You can’t hunt deer unless you understand where they live. Since many food-motivated, novice, adult hunters are urban, they may not have an understanding of deer habitat and behaviors.

White tailed deer range from Canada, throughout the United States and Mexico, and into South America.  They are not found in Alaska, Hawaii, or desert areas such as some areas of the southwest desert.

White tailed deer are highly adaptable animals and can withstand the conditions of a high variety of habitats. From grasslands, prairies and plains to mountains, forests and swamps. They prefer a sheltered habitat; they often reside in forests. Deer will graze in open areas, but they prefer to dwell in heavy brush or forests at night and during the winter. Deer stray from typical habitat to feed in agricultural areas.

They require water and trees, shrubs and grasses for food and cover. A typical home range for the white tailed deer is about one square mile and they rarely leave it if undisturbed by man and predators.

Deer spend their time traveling between cover, food and water. Terrain features influence where they are likely to travel. Deer and other animals generally take the easiest route to get to where they are going. Low spots in hills (saddles), benches (flat spots that run along a side-hill), and ridgelines are all likely to contain game trails.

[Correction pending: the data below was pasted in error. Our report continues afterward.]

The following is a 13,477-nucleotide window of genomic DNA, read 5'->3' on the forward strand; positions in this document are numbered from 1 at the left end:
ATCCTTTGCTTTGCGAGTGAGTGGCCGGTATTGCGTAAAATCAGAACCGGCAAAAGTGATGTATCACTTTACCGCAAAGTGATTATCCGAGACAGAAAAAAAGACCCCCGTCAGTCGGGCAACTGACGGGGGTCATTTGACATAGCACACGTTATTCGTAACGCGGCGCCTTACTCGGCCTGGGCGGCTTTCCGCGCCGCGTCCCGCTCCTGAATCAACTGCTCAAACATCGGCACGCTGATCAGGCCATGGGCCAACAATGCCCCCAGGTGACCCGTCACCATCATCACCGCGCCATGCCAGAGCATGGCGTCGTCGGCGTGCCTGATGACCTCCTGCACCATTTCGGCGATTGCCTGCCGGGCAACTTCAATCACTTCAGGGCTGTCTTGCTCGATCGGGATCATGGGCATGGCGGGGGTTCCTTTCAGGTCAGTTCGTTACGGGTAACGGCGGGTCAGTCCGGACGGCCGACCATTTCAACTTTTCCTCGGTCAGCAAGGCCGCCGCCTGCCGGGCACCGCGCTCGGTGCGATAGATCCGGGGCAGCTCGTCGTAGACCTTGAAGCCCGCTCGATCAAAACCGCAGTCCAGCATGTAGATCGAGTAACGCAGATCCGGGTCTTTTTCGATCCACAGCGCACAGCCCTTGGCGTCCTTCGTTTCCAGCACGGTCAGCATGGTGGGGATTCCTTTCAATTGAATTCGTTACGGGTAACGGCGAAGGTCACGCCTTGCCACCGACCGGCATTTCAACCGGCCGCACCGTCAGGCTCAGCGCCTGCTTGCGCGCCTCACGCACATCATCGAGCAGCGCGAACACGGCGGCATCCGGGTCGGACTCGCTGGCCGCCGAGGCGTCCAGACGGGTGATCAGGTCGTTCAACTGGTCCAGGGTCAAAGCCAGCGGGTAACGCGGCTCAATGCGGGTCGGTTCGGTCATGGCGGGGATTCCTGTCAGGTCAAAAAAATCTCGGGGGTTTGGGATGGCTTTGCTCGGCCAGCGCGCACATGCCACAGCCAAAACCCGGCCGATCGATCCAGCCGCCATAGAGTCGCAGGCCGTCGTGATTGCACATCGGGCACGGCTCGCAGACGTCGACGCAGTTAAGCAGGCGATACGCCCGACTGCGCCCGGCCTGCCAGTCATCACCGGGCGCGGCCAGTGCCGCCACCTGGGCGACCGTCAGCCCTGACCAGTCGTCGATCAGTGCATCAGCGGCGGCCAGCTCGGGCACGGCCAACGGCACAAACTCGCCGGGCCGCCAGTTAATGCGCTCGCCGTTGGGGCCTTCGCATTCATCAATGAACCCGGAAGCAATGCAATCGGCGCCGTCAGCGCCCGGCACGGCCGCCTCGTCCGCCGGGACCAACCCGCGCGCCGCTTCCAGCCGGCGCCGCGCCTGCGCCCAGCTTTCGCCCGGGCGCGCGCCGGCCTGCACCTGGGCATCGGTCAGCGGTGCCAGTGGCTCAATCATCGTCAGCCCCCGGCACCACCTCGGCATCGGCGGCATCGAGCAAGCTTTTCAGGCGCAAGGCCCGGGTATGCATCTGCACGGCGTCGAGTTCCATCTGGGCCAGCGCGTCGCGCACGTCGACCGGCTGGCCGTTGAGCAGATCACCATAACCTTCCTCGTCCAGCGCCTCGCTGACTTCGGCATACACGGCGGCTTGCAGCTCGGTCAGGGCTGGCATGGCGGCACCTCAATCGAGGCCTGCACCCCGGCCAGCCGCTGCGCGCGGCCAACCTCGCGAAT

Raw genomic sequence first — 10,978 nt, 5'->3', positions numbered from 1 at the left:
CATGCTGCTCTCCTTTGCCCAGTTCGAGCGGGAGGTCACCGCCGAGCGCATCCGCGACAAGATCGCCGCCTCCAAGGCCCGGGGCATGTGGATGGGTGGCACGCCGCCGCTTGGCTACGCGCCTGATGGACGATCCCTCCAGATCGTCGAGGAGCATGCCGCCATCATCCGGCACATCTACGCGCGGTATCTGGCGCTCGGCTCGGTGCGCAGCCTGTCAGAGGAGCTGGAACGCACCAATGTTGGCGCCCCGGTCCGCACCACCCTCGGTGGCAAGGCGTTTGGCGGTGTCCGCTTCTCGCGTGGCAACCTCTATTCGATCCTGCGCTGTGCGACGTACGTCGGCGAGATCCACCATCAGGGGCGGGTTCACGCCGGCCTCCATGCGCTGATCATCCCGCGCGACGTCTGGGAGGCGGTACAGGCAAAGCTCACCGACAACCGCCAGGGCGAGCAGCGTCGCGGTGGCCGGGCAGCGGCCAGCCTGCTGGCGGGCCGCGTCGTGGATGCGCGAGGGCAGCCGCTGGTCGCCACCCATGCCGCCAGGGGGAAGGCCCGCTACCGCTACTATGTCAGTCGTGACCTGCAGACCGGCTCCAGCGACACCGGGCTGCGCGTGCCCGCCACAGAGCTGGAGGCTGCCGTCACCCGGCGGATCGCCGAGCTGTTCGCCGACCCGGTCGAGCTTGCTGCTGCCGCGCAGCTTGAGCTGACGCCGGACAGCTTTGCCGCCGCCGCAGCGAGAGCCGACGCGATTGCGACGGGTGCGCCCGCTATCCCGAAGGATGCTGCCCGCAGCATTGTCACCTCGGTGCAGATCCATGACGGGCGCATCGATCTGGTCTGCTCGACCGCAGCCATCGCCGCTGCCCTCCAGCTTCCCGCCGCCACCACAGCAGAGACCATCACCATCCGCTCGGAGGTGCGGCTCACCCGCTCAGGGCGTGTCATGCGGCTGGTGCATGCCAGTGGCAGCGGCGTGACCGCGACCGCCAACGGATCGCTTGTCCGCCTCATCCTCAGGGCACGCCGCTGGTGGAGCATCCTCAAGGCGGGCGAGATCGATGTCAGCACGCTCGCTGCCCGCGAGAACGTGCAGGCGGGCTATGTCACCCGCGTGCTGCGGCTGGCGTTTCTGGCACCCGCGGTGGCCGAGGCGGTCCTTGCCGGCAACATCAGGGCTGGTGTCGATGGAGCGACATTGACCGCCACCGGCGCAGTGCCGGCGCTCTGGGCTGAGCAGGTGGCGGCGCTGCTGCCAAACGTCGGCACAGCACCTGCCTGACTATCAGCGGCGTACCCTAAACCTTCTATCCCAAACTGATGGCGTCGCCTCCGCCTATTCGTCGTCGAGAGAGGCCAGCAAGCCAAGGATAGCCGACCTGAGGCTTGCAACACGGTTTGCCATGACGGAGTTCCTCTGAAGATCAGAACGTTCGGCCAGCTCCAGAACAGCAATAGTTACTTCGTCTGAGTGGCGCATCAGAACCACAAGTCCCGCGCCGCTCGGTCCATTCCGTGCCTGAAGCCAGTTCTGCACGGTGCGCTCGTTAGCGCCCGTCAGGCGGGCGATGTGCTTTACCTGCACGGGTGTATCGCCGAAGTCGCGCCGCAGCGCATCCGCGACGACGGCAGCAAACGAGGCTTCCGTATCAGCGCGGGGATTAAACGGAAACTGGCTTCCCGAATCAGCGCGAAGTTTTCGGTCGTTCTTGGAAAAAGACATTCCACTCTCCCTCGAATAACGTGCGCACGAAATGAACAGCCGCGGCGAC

Spots where two or more terrain features converge are likely areas where trails converge. Generally, the more trails and features converge, the better the ambush point.

Often these features are easily located using topographic maps.


The Art of Mapping Deer - Saddles Benches and Points

Although I could write a narrative on each of the following landscape features, how they funnel deer, and how to hunt them, the most important thing to know is how to identify them on a map. With hunting season quickly approaching, scouting is likely on your agenda, and if you’re hunting the hill country, then here are some good terrain features for stand locations. Keep in mind that these areas are not always loaded with deer sign.

Scouting For Hunting Success

A high percentage of hunters scout incorrectly or not at all. With that these hunters defeat themselves of hunting success long before they even set foot into the woods.

Assuming you can shoot and that you have a deer population to hunt there are only two factors that determine hunting success: proper scouting and luck.